Thursday, 7 February 2013

Make no bones about it! Richard III is political.

Richard III has been dead for 528 years but he is still causing havoc long after it was rumoured that he had his own nephews murdered. The discovery of his remains under a car park in Leicester has resulted in a truly pathetic argument over where he should be buried.

Thousands of people have signed an e-petition calling for his remains to be buried in York Minster because he was the last king of the doomed House of York. Another petition is fighting for a Leicester burial. Meanwhile BBC TV presenter and art historian Dan Cruickshank and historians Andrew Roberts and Dr Suzannah Lipscomb have called for Richard III to be accorded a state funeral in London's Westminster Abbey, because this is only fitting for a head of state apparently.

Others still have stuck their heads over the parapet to call for a burial in Fotheringhay Castle, Northamptonshire, where his parents and older brother Edmund are buried in the church. And another suggests Windor where he can be laid to rest with his predessor, elder brother Edward.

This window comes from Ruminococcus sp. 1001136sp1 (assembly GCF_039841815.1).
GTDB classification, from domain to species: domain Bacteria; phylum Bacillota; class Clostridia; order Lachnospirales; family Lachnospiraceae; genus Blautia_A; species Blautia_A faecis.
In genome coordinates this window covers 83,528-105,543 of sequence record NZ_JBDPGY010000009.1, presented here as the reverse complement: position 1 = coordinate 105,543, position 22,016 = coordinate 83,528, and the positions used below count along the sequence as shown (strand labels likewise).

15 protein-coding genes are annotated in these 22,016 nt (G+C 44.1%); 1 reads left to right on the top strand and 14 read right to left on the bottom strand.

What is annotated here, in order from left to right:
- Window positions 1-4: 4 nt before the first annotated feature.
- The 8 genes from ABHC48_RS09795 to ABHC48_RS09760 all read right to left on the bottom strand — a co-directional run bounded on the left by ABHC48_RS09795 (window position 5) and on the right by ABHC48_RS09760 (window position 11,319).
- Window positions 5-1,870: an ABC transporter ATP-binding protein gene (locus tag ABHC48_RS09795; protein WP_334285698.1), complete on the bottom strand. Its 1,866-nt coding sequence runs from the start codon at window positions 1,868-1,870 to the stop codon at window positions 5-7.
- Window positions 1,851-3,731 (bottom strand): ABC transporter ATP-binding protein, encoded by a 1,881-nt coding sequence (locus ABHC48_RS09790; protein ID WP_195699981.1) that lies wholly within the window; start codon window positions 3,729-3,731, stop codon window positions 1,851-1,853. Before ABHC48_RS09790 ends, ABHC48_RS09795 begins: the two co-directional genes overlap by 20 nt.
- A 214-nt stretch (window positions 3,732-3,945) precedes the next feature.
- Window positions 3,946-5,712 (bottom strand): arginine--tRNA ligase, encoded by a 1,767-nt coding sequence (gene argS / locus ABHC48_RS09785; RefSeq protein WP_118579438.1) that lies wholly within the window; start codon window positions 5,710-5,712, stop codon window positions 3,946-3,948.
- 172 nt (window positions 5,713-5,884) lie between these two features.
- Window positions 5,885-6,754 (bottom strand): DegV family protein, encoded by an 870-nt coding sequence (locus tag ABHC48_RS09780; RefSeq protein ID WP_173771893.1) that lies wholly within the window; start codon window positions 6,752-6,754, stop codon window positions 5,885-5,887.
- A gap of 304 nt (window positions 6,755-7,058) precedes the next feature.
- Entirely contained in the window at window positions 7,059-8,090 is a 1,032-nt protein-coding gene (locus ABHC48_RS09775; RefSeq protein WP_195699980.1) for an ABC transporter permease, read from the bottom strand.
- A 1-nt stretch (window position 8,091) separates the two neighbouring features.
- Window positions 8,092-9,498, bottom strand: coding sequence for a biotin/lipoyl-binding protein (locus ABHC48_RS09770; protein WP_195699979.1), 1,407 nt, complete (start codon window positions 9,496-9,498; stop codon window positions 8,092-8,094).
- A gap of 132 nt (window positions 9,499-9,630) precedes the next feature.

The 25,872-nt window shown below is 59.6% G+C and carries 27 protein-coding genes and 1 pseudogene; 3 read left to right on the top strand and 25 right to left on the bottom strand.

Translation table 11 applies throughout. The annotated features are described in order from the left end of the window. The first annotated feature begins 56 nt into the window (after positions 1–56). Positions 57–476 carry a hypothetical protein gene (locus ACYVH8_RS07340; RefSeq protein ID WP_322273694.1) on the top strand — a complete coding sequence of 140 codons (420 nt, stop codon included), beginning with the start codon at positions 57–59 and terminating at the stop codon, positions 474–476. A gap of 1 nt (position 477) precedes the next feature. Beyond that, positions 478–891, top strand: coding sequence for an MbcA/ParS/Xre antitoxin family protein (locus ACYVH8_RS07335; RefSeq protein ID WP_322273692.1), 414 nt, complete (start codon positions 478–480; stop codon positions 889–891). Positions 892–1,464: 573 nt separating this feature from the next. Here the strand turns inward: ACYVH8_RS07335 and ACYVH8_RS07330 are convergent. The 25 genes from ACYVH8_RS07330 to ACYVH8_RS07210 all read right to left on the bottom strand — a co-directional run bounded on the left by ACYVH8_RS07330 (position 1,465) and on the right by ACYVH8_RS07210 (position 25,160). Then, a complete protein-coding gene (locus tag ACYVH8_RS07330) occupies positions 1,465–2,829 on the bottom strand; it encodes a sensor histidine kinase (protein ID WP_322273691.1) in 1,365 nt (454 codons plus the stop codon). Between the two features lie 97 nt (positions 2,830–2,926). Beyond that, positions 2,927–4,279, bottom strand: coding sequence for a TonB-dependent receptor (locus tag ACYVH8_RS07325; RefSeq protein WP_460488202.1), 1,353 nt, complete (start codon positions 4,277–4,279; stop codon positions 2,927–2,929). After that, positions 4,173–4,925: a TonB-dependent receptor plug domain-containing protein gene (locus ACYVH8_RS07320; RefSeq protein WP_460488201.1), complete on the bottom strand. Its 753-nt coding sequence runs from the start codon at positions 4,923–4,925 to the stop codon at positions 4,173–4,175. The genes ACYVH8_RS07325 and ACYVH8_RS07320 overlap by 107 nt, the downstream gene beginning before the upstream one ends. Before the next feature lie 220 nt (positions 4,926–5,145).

The waters are further muddied by some calling for Richard III to have a Catholic funeral services because that's what he would have wanted, being a pre-Reformation monarch and all.

Meanwhile, I have found myself in the rare and alarming position of agreeing with Dr David Starkey. He said: "I think there is a very good reason why Richard found himself in a car park in Leicester. He was a disastrous monarch who destroyed his own royal house."

Yep. He was a bit of a berk and probably a tyrannical and murderous one at that. But the brouhaha over where to bury a scoliosis-afflicted king who died on a battlefield, with a hole in his head and a stabbed arse, shines a light on another issue that goes beyond centuries-overdue funeral arrangements.

In short, can we leave London out of this one? Seriously. Bury him in Leicester. It is where he died in a battle of historical importance. The University of Leicester has devoted enormous efforts, combining the disciplines of history and science, to identify the remains.

Let Leicester have this one. So what if this decision is largely motivated by bringing tourism to Leicester? It's good to share the love and money with places apart from the capital. There will always be plenty of reasons for tourists to visit London. Besides, there are already 17 dead monarchs whose graves you can gawp at in Westminster Abbey.

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